|Selección de Artículos|
|Spierings, N. (2012). The inclusion of quantitative techniques and diversity in the mainstream of feminist research. European Journal of Women's Studies, 19(3), 331-347.||Much is written about quantitative techniques and feminist and gender studies. Despite convincing arguments in favour of utilizing these methods, they are still largely absent in the heartland of gender studies. In this article, this is related to the observation that methods are tied to epistemological positions and consequently quantitative studies are a priori associated with overgeneralization. A new perspective – the diversity continuum – is presented in order to contextualize research and make it possible to judge it relatively. This shows that quantitative research can increase the understanding of differences and similarities. Subsequently, it is discussed how quantitative research can be utilized to understand differences between people using existing basic techniques. In line with the conceptualization of diversity, this includes techniques to study intersectionality and how developments have different effects on men and women. The continuum and techniques are illustrated by an example of political interest (in the Dominican Republic).|
|Bachmann, L. (2013). Female friendship and gender transformation. European Journal of Women's Studies, 1350506813515856.|| This article explores the ways in which friendships between women may promote gender transformation. The study is based on 25 in-depth interviews with young women in Geneva disposed to gender transformation but not necessarily considering themselves to be ‘feminist’. The findings, based on a dispositional and contextual analysis, show that female friendships provide women with a place where they find respite from men, become aware of gender relations, take action to further their emancipation and receive support for changes made. Furthermore, this research shows the way in which women are shaped by their friendships (being supported or influenced by them), but also how they shape them actively to model their emerging critical dispositions (selecting them, making use of them or moving away from them). It therefore indicates how women are active in modelling their dispositions within the dynamics of gender relations and other social forces.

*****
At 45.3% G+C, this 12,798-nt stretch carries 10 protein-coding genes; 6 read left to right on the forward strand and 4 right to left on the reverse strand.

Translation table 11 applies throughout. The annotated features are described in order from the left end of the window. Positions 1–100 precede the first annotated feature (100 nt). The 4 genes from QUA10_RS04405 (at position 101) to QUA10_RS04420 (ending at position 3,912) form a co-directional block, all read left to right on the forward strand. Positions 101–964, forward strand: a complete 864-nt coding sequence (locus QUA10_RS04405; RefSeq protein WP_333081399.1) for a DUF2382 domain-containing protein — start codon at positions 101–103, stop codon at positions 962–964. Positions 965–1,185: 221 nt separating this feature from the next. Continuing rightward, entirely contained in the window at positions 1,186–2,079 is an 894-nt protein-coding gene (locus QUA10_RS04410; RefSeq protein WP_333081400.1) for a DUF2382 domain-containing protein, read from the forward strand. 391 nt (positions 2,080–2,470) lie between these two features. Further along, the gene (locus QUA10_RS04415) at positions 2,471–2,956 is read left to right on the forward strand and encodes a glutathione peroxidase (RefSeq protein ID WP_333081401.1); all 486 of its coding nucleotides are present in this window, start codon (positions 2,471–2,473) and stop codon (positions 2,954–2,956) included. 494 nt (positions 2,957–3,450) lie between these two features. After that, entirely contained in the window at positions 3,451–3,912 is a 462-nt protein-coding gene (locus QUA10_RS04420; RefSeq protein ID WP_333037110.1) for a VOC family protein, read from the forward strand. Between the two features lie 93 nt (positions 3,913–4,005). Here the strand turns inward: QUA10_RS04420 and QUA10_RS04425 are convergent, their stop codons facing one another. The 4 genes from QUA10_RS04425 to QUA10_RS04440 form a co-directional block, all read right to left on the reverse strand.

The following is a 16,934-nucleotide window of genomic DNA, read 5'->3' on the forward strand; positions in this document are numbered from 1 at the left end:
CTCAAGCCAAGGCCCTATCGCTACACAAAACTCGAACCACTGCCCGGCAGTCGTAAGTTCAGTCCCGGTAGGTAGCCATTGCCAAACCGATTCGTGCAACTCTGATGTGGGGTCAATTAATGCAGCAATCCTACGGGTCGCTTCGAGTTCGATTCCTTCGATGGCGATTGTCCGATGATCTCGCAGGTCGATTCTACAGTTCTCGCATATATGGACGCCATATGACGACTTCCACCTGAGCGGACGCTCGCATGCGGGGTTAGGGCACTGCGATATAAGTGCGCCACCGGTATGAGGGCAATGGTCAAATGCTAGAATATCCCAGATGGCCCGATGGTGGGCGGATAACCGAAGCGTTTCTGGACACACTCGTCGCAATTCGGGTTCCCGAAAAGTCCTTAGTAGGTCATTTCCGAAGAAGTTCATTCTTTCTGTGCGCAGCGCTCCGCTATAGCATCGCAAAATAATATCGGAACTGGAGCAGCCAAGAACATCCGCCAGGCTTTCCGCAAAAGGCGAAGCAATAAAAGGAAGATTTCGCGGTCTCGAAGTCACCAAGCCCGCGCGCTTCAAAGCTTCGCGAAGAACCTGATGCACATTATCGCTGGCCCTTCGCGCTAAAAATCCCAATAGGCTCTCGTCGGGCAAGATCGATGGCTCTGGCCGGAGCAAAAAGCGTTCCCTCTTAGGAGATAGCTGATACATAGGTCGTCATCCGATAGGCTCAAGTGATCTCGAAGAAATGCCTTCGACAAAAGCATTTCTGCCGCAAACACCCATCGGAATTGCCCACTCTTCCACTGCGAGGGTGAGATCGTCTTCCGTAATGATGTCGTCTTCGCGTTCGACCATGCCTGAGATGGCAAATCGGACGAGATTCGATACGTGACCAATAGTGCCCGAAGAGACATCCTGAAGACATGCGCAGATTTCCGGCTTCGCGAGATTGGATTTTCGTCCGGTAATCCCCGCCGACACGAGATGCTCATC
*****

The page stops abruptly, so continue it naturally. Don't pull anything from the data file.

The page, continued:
|Hanappi-Egger, E. (2013). Backstage: The organizational gendered agenda in science, engineering and technology professions. European Journal of Women's Studies, 20(3), 279-294.||Science, engineering and technology (SET) are still male-dominated fields, and thus all over Europe much effort is expended on activities which, it is hoped, will lead to a sustainable gender balance. Scholarly work has frequently focused on the topic of how to motivate women to enter SET fields or to choose a corresponding education. In contrast to this one-sided approach, recent scholarly contributions have begun to emphasize the vital role of gendered structures and indirect exclusion mechanisms of technological institutions and their professional self-understandings which discourage women from entering or staying in SET organizations. In particular, taken-for-granted knowledge as a mechanism for maintaining specific norms and values is considered a primary hindrance towards more inclusive and less oppressive organizational cultures. Since this taken-for-granted knowledge is often implicit, a primary goal of research can be said to make the invisible visible. Thus this article presents selected empirical results of a research project which makes use of an investigative tool called mind-scripting. Here the aim is to identify the main barriers, in terms of unquestioned taken-for granted knowledge, currently hindering an open and critical review of gendered structures and gender codes in the SET field, or in organizations in general, particularly with respect to professional norms.|